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I think this article is a bit strange, most particulary this paragraph:

"On July 21, 2003, SCO announced that it intends to sell binary-only licences to use the encumbered Linux operating system which will remove the threat of litigation from licence-holders. Linux advocates aknowledged the encumbered quality of the code and, with great humiliation, decided that they would have to let it go because it was their fault the quality and open-source value of the Linux code has detoriated so rapidly ever since the 2.0.x kernels started appearing. SCO finally, out of their wholehearted generousity toward the open source community, said that they would hold back this action until the case is resolved and Linux is for sure confirmed to contain such encumbered code. Some open-source fanatics reacted by stating that SCO has no basis for this action, as their claims were not yet settled in courts."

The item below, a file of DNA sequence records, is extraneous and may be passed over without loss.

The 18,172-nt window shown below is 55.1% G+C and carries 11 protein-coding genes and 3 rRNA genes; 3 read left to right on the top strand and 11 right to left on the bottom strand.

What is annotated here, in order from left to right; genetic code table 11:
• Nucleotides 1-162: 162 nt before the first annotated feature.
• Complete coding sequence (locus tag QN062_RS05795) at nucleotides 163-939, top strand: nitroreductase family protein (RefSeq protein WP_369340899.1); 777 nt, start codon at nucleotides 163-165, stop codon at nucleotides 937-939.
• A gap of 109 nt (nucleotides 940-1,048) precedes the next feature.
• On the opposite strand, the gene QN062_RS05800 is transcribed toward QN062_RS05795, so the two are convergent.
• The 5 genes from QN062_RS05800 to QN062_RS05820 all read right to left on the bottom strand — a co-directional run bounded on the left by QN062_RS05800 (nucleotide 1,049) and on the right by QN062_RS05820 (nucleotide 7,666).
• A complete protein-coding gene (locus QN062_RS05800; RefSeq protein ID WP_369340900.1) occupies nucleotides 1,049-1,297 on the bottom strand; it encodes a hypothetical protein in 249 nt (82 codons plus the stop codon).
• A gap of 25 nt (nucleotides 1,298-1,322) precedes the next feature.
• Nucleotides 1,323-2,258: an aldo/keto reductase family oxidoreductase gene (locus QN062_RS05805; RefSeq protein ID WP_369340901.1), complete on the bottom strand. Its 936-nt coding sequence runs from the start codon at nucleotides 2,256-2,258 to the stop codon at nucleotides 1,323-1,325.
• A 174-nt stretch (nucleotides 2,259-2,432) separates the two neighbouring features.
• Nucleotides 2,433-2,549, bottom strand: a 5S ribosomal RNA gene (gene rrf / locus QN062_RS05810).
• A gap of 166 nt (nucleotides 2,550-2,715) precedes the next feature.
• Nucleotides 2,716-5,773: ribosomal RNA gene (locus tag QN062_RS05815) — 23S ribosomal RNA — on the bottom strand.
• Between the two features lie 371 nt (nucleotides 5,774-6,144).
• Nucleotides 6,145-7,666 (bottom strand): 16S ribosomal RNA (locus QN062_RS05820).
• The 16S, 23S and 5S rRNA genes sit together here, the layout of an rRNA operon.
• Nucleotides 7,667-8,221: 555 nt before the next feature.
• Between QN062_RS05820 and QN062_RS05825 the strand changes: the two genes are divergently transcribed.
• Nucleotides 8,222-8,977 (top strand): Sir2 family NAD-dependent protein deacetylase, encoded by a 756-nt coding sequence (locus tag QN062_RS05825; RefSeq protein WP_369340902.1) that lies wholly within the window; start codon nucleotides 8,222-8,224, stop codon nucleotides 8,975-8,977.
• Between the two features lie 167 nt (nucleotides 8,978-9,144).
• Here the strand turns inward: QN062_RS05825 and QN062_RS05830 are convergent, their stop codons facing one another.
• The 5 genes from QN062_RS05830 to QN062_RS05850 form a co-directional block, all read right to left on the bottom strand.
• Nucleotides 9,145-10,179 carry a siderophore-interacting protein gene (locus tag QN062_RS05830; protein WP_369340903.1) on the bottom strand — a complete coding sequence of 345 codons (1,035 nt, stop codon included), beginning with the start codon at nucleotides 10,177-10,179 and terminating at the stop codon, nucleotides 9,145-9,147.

Agreed. That seems like vandalism. I've restored the original paragraph from an earlier version. 18:36, 11 August 2005 (UTC)

IMHO there in the text should be some cross reference to the controversity about SCO actions. SCO would surely like to present the text here as the objective truth, but the court in Utah that really has already decided that Novell own the copyrights and SCO have no legal right to do the SCOsource initiative. The only things that remains to be seen is if anything of SCO will remain when they have payd Novell. —Preceding unsigned comment added by (talk) 18:39, 29 November 2007 (UTC)